Sunday, October 25, 2009

Diwali 2009

One distinctive about Malaysia is that the festivals of four major religions are celebrated and respected in a national attempt to promote and live in harmony.
On 10 October, Diwali (Deepavali in Malay) was celebrated by Malaysian Hindus (mostly Indian) and some students at my college were given permission to lay out a Kolam, or Rangoli, in the entrance foyer of the college's main building. The difference between the two, I guess, is that a kolam is made using coloured rice, while a rangoli uses coloured powders. Unlike past years, our college did not take time off (since it was on a Saturday) but normally at least one day of vacation is given.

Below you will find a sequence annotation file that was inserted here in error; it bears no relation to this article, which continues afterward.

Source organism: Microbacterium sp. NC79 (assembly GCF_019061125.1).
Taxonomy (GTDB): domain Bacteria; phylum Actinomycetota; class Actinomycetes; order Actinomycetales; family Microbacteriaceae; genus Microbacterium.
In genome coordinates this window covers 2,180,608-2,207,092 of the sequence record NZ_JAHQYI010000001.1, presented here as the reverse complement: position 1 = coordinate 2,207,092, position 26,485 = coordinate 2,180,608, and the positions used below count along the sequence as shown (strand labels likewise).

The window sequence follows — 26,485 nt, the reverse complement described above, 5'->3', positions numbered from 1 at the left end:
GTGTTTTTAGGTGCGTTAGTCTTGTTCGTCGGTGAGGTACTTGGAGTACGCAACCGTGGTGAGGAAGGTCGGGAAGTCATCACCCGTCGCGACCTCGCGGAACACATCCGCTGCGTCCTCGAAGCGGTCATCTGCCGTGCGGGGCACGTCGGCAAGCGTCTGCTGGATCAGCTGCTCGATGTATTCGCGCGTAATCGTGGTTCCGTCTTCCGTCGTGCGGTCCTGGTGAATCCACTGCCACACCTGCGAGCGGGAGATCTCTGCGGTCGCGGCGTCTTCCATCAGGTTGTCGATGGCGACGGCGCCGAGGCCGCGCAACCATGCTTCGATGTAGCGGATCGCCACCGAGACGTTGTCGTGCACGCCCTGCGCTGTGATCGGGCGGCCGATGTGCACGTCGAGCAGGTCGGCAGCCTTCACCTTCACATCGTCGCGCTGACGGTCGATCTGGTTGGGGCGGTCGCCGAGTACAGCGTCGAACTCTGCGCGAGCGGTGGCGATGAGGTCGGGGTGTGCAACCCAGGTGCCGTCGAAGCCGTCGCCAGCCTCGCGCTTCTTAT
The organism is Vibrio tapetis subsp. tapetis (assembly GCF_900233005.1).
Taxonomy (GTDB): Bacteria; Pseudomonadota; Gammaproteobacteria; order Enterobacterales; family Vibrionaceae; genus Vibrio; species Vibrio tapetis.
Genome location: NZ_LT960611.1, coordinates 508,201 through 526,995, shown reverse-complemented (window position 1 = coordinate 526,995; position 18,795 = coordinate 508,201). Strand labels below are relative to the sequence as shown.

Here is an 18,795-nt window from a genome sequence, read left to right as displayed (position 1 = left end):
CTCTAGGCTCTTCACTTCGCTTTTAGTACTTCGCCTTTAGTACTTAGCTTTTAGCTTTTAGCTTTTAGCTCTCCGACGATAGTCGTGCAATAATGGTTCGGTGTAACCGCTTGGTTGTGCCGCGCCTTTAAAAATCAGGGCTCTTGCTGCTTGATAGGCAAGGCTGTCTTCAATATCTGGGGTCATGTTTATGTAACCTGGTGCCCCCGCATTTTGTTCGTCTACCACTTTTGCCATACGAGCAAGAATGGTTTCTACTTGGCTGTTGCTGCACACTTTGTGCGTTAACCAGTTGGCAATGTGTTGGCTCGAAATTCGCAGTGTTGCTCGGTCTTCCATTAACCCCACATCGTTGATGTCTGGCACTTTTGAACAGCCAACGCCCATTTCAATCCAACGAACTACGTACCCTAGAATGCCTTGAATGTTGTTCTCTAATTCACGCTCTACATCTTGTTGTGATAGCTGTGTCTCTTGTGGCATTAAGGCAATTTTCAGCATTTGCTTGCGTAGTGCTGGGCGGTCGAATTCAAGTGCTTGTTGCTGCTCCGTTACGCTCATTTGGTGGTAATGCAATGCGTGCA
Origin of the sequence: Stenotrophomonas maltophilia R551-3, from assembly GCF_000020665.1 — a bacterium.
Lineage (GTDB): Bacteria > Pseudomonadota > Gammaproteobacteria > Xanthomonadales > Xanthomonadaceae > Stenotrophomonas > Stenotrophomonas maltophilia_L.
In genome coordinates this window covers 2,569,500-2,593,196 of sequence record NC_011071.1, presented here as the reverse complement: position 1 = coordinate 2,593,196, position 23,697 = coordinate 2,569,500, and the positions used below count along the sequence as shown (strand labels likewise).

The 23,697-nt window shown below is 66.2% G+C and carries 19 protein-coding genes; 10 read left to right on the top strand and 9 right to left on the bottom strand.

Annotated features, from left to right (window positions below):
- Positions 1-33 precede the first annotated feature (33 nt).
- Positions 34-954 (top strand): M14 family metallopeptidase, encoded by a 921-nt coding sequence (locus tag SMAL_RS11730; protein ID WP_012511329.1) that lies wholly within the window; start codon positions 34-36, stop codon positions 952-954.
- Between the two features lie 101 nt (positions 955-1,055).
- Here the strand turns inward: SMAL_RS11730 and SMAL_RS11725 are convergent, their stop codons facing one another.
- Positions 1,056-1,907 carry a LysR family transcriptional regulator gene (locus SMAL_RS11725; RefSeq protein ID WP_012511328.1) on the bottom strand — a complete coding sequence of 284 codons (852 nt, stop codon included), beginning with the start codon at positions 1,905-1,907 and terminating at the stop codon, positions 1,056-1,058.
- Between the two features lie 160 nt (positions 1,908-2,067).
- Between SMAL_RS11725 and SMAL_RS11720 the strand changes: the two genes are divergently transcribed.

The Indians make up a very small percentage of Malaysia's population (less than 10%), but they are disproportionately represented in the numbers of lawyers, doctors, teachers, and book-sellers. Most Indians in Malaysia are Tamil, either from Tamil Nadu in India or from Sri Lanka. They serve the best food -better than Chinese, Malay, or Thai- and are typically quite adept at languages, most being fairly fluent in Tamil, English and Malay.

With a couple of Tamil colleagues assisting, I have learned exactly five words in Tamil. The Tamil students are always impressed when I greet them in their native language, but of course I should learn more words. At this time, however, I am still working on my Malay.

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